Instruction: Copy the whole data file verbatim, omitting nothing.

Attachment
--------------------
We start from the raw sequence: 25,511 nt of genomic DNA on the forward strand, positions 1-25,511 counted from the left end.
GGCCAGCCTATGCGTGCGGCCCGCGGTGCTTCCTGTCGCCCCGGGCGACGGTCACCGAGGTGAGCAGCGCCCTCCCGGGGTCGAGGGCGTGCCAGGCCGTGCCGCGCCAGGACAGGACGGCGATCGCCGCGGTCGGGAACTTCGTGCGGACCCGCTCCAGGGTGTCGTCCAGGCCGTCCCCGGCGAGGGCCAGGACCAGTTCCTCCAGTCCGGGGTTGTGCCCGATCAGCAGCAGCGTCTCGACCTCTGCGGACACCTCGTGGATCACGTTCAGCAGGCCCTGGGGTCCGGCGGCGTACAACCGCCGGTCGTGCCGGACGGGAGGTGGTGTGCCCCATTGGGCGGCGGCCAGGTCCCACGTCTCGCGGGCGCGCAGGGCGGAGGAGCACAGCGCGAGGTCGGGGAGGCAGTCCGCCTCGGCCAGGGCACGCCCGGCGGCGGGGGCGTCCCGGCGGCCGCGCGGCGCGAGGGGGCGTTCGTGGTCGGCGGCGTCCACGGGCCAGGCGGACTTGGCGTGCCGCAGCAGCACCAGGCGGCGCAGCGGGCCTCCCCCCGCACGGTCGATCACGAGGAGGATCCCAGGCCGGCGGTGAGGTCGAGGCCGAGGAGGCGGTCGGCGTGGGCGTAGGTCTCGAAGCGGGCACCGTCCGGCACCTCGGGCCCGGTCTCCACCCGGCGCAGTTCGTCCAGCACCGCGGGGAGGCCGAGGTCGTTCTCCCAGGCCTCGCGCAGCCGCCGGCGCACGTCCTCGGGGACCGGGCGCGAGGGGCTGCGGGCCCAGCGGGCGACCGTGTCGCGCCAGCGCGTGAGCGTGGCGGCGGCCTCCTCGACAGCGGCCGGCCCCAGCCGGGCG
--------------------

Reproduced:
We start from the raw sequence: 25,511 nt of genomic DNA on the forward strand, positions 1-25,511 counted from the left end.
GGCCAGCCTATGCGTGCGGCCCGCGGTGCTTCCTGTCGCCCCGGGCGACGGTCACCGAGGTGAGCAGCGCCCTCCCGGGGTCGAGGGCGTGCCAGGCCGTGCCGCGCCAGGACAGGACGGCGATCGCCGCGGTCGGGAACTTCGTGCGGACCCGCTCCAGGGTGTCGTCCAGGCCGTCCCCGGCGAGGGCCAGGACCAGTTCCTCCAGTCCGGGGTTGTGCCCGATCAGCAGCAGCGTCTCGACCTCTGCGGACACCTCGTGGATCACGTTCAGCAGGCCCTGGGGTCCGGCGGCGTACAACCGCCGGTCGTGCCGGACGGGAGGTGGTGTGCCCCATTGGGCGGCGGCCAGGTCCCACGTCTCGCGGGCGCGCAGGGCGGAGGAGCACAGCGCGAGGTCGGGGAGGCAGTCCGCCTCGGCCAGGGCACGCCCGGCGGCGGGGGCGTCCCGGCGGCCGCGCGGCGCGAGGGGGCGTTCGTGGTCGGCGGCGTCCACGGGCCAGGCGGACTTGGCGTGCCGCAGCAGCACCAGGCGGCGCAGCGGGCCTCCCCCCGCACGGTCGATCACGAGGAGGATCCCAGGCCGGCGGTGAGGTCGAGGCCGAGGAGGCGGTCGGCGTGGGCGTAGGTCTCGAAGCGGGCACCGTCCGGCACCTCGGGCCCGGTCTCCACCCGGCGCAGTTCGTCCAGCACCGCGGGGAGGCCGAGGTCGTTCTCCCAGGCCTCGCGCAGCCGCCGGCGCACGTCCTCGGGGACCGGGCGCGAGGGGCTGCGGGCCCAGCGGGCGACCGTGTCGCGCCAGCGCGTGAGCGTGGCGGCGGCCTCCTCGACAGCGGCCGGCCCCAGCCGGGCG